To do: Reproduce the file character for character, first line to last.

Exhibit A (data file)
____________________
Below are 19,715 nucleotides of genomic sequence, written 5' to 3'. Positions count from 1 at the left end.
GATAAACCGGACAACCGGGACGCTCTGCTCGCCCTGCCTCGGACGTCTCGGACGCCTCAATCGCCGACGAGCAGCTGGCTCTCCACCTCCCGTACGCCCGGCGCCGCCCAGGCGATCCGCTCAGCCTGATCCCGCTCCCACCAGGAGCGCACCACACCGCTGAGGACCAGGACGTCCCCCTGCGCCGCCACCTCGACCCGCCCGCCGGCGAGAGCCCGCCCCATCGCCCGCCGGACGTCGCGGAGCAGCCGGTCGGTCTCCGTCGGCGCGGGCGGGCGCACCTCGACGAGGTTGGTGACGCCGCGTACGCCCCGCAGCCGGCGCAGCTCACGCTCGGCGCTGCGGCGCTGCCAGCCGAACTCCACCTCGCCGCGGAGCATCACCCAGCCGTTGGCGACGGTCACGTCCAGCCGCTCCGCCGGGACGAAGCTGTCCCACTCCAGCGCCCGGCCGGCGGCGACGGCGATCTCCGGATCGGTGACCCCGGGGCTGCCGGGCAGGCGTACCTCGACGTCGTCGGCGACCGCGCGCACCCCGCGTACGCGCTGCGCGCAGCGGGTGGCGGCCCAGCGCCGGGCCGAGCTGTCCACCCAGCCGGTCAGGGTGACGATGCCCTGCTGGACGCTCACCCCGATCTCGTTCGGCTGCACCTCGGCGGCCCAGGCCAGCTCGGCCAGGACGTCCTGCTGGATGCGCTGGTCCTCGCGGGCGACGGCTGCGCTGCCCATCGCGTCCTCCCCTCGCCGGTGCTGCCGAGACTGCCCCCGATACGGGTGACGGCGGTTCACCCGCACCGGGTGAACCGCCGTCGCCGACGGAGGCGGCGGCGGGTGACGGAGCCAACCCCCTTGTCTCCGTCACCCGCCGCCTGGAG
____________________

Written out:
Below are 19,715 nucleotides of genomic sequence, written 5' to 3'. Positions count from 1 at the left end.
GATAAACCGGACAACCGGGACGCTCTGCTCGCCCTGCCTCGGACGTCTCGGACGCCTCAATCGCCGACGAGCAGCTGGCTCTCCACCTCCCGTACGCCCGGCGCCGCCCAGGCGATCCGCTCAGCCTGATCCCGCTCCCACCAGGAGCGCACCACACCGCTGAGGACCAGGACGTCCCCCTGCGCCGCCACCTCGACCCGCCCGCCGGCGAGAGCCCGCCCCATCGCCCGCCGGACGTCGCGGAGCAGCCGGTCGGTCTCCGTCGGCGCGGGCGGGCGCACCTCGACGAGGTTGGTGACGCCGCGTACGCCCCGCAGCCGGCGCAGCTCACGCTCGGCGCTGCGGCGCTGCCAGCCGAACTCCACCTCGCCGCGGAGCATCACCCAGCCGTTGGCGACGGTCACGTCCAGCCGCTCCGCCGGGACGAAGCTGTCCCACTCCAGCGCCCGGCCGGCGGCGACGGCGATCTCCGGATCGGTGACCCCGGGGCTGCCGGGCAGGCGTACCTCGACGTCGTCGGCGACCGCGCGCACCCCGCGTACGCGCTGCGCGCAGCGGGTGGCGGCCCAGCGCCGGGCCGAGCTGTCCACCCAGCCGGTCAGGGTGACGATGCCCTGCTGGACGCTCACCCCGATCTCGTTCGGCTGCACCTCGGCGGCCCAGGCCAGCTCGGCCAGGACGTCCTGCTGGATGCGCTGGTCCTCGCGGGCGACGGCTGCGCTGCCCATCGCGTCCTCCCCTCGCCGGTGCTGCCGAGACTGCCCCCGATACGGGTGACGGCGGTTCACCCGCACCGGGTGAACCGCCGTCGCCGACGGAGGCGGCGGCGGGTGACGGAGCCAACCCCCTTGTCTCCGTCACCCGCCGCCTGGAG